ISPs and Direct Selling Entities at loggerheads over US$ 1.7 billion opportunity
The Direct Selling Entities (“DSEs”) Amway, Oriflame and Modicare that have a specific business model are embroiled in dispute with leading e-tailers, Amzon, Snapdeal, Cloudtail alleging the sale of their products on e-commerce platforms are unauthorized and without their consent. The Single Judge found in favour of DSEs and passed a common order in interlocutory applications restraining Amazon, Cloudtail and Snapdeal from selling the goods of the DSEs. The said order was challenged by way of six appeals (to the Division Bench), which were heard together as they involved a common question of law. The post briefly summarizes the Single Judge order and focuses on Appellate Bench order that took a completely different view on Direct Selling Guidelines (“DSGs”) and ISP liabilities. Indian direct selling industry accounts for INR 13,000 crore (approx. US$ 1.7 billion) business and directly or indirectly employs around 5.7 million people as of the FY 2018-19. Thus the ruling has legal and economic ramifications.
The Single Judge framed the following main issues:
- Whether the DSGs, 2016 are valid and binding on the Defendants and if so, to what extent?
- Whether e-commerce platforms are “intermediaries” and are entitled to protection under the safe harbour provided in Section 79 of the Information Technology Act, 2000 (“IT Act”) and the Intermediary Guidelines of 2011?
After hearing the arguments of all the parties involved, the Single Judge concluded that:
- The DSGs are binding in nature as they do not impinge on any fundamental rights of either the sellers or the platforms. The DSGs having been authenticated by a Gazette notification are binding on e-commerce platforms and sellers on such platforms.
- While the court was of the view that the issue of an entity being an intermediary or not is subject to adjudication at trial, it went on concluding that the Defendants were not merely passive players but in fact, “massive facilitators” inasmuch as they were providing warehousing, logistical support, packaging, delivery services, payment services, collection gateways, etc. That the Defendants would have to meet the “due diligence” requirement, failing which the benefit of safe harbour provision under Section 79 of the IT Act would not be available to them.
The Appellate Bench set aside the Single Judge order and allowed the appeals while making the following observations:
- Are the DSGs law?
- As the title of the document “Advisory to State Governments/Union Territories: Model Framework for Guidelines on Direct Selling” explains, it is clear that the DSGs were not meant to be treated as law themselves, much less binding law. It was only to be a model framework and “advisory” in nature. It was for the State Governments to adopt it into law.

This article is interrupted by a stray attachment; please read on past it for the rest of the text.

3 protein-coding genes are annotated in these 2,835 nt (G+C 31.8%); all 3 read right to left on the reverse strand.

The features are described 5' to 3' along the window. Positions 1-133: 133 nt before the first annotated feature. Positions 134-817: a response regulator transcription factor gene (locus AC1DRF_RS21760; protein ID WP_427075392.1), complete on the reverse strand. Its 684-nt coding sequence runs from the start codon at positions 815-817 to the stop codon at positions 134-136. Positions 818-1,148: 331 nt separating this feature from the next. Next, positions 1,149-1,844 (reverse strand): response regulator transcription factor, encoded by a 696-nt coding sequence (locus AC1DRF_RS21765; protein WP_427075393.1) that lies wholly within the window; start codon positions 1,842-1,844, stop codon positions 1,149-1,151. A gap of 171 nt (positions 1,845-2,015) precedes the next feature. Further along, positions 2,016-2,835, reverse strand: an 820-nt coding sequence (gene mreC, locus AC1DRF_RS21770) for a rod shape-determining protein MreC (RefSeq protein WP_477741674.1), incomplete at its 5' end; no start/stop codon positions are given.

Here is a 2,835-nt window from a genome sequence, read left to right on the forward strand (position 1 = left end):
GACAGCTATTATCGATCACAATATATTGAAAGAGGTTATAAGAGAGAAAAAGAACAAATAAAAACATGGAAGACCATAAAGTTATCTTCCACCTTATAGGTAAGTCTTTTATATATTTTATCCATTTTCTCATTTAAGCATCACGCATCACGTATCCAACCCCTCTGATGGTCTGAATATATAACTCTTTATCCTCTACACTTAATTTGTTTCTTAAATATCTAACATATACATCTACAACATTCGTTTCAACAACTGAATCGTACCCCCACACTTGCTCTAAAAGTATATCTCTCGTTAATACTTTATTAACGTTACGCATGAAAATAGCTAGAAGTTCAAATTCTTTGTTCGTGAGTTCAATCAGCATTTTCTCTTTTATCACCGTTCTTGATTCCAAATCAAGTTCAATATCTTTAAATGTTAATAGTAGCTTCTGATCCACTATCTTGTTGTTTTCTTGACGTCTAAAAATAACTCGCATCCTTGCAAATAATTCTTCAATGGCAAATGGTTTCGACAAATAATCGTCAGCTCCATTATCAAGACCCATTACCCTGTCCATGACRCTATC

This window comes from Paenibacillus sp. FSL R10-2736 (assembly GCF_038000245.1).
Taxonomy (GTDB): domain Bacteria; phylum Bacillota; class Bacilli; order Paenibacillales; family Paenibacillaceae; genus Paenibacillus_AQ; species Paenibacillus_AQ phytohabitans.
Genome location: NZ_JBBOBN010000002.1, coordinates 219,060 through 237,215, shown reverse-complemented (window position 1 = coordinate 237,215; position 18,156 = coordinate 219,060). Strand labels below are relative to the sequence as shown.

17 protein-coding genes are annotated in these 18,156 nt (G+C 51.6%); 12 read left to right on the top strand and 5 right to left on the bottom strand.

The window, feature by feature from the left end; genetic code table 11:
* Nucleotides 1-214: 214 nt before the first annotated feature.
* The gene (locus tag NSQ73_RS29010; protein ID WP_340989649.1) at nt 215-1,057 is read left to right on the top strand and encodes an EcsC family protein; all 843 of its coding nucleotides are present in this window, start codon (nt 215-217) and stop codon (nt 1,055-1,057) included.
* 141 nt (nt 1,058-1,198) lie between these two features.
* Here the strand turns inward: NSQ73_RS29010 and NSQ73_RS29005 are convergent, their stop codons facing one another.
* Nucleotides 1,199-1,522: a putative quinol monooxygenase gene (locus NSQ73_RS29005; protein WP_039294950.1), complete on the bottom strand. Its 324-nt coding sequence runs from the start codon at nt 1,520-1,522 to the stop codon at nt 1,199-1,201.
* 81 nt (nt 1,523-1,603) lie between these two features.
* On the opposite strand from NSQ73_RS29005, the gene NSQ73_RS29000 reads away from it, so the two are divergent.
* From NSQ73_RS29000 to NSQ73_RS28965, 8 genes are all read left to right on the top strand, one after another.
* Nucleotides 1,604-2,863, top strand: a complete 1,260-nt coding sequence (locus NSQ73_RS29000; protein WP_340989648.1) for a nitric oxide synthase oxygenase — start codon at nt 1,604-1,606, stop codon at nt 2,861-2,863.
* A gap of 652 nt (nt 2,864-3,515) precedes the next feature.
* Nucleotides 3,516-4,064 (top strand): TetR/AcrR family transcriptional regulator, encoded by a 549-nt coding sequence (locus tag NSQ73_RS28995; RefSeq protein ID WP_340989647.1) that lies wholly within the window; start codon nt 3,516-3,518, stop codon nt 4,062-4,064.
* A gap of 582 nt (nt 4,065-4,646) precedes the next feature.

- Merely because the DSGs are notified in the Gazette, they do not attain the status of “law”. The source of the power to frame such guidelines is traceable only to the Consumer Protection Act (“CPA”). With the CPA, 2019 itself not having been notified, these draft guidelines could not have attained the character of “binding Rules” under the CPA, 2019, or for that matter, even under the older law (CPA, 1986).
- Are the Appellants intermediaries and entitled to safe harbour provision under Section 79 of the IT Act?
- The value-added services provided by the Appellants as online marketplaces do not dilute the safe harbour granted to them under Section 79 of the IT Act.
- The court found merit in Amazon’s contention that merely because it packs and ships the product does not mean that the sale is consummated by Amazon. That when the sale of product is “fulfilled by Amazon”, all it means is that Amazon guarantees the quality of the product by rendering logistical support services, which include storage, packaging and delivery.
- That if the intermediary follows certain minimum standards and has safety measures on its site like the Appellants have observed in the present case, it shall act as an affirmative defense to claim such exemption under Section 79 of the IT Act, as held in Myspace Inc. v. Super Cassettes Industries Ltd.
This is a preliminary ruling, and the last word on ISP liabilities is yet to be written and will be subject to trial with oral and documentary evidence to be led by parties. Several cases are pending in courts on this issue at various stages. Thus clarity may emerge in the near future. The DSEs business with this ruling may take a hit as distribution/availability of products on e-commerce portals or mobile apps at unwarranted discounts seems to strike at their very existence. On a different but related note, it seems this ruling being pre Covid-19 may in short to medium term favour DSEs, as personal contact and delivery is likely to be avoided by consumers for some time. Thus DSEs may need online portals’ help in distribution, sale, and delivery!